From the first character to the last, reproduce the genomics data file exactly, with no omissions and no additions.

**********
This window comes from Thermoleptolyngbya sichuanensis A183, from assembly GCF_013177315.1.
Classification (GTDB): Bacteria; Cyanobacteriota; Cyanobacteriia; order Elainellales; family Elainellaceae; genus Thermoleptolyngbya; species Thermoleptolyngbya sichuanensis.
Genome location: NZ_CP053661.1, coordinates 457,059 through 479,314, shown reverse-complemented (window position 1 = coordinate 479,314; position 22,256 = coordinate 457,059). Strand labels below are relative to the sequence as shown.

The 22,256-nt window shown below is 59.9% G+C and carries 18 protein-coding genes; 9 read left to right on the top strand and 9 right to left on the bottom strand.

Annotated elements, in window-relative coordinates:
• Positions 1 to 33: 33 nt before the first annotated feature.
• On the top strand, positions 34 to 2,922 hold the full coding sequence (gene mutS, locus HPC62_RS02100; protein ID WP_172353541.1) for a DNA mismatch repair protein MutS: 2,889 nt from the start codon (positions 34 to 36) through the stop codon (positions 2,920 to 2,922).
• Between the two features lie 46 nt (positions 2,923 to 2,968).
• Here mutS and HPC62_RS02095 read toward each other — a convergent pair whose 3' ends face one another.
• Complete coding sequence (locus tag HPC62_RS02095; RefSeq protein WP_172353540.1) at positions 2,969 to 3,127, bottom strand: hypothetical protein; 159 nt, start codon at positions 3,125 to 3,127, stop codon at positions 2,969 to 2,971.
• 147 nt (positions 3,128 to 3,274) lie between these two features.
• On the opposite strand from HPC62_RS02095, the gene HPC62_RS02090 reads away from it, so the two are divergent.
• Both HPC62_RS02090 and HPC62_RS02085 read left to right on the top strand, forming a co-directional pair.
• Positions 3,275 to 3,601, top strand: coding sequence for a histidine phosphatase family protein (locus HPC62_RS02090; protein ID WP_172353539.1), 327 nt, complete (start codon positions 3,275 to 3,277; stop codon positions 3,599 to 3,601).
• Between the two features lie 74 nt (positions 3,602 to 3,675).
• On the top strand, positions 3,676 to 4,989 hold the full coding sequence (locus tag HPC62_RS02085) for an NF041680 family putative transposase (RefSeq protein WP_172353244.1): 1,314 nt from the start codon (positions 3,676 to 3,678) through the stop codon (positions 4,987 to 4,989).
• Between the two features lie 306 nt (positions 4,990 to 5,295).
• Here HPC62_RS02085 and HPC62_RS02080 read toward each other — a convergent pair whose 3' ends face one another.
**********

This window comes from Thermoleptolyngbya sichuanensis A183, from assembly GCF_013177315.1.
Classification (GTDB): Bacteria; Cyanobacteriota; Cyanobacteriia; order Elainellales; family Elainellaceae; genus Thermoleptolyngbya; species Thermoleptolyngbya sichuanensis.
Genome location: NZ_CP053661.1, coordinates 457,059 through 479,314, shown reverse-complemented (window position 1 = coordinate 479,314; position 22,256 = coordinate 457,059). Strand labels below are relative to the sequence as shown.

The 22,256-nt window shown below is 59.9% G+C and carries 18 protein-coding genes; 9 read left to right on the top strand and 9 right to left on the bottom strand.

Annotated elements, in window-relative coordinates:
• Positions 1 to 33: 33 nt before the first annotated feature.
• On the top strand, positions 34 to 2,922 hold the full coding sequence (gene mutS, locus HPC62_RS02100; protein ID WP_172353541.1) for a DNA mismatch repair protein MutS: 2,889 nt from the start codon (positions 34 to 36) through the stop codon (positions 2,920 to 2,922).
• Between the two features lie 46 nt (positions 2,923 to 2,968).
• Here mutS and HPC62_RS02095 read toward each other — a convergent pair whose 3' ends face one another.
• Complete coding sequence (locus tag HPC62_RS02095; RefSeq protein WP_172353540.1) at positions 2,969 to 3,127, bottom strand: hypothetical protein; 159 nt, start codon at positions 3,125 to 3,127, stop codon at positions 2,969 to 2,971.
• 147 nt (positions 3,128 to 3,274) lie between these two features.
• On the opposite strand from HPC62_RS02095, the gene HPC62_RS02090 reads away from it, so the two are divergent.
• Both HPC62_RS02090 and HPC62_RS02085 read left to right on the top strand, forming a co-directional pair.
• Positions 3,275 to 3,601, top strand: coding sequence for a histidine phosphatase family protein (locus HPC62_RS02090; protein ID WP_172353539.1), 327 nt, complete (start codon positions 3,275 to 3,277; stop codon positions 3,599 to 3,601).
• Between the two features lie 74 nt (positions 3,602 to 3,675).
• On the top strand, positions 3,676 to 4,989 hold the full coding sequence (locus tag HPC62_RS02085) for an NF041680 family putative transposase (RefSeq protein WP_172353244.1): 1,314 nt from the start codon (positions 3,676 to 3,678) through the stop codon (positions 4,987 to 4,989).
• Between the two features lie 306 nt (positions 4,990 to 5,295).
• Here HPC62_RS02085 and HPC62_RS02080 read toward each other — a convergent pair whose 3' ends face one another.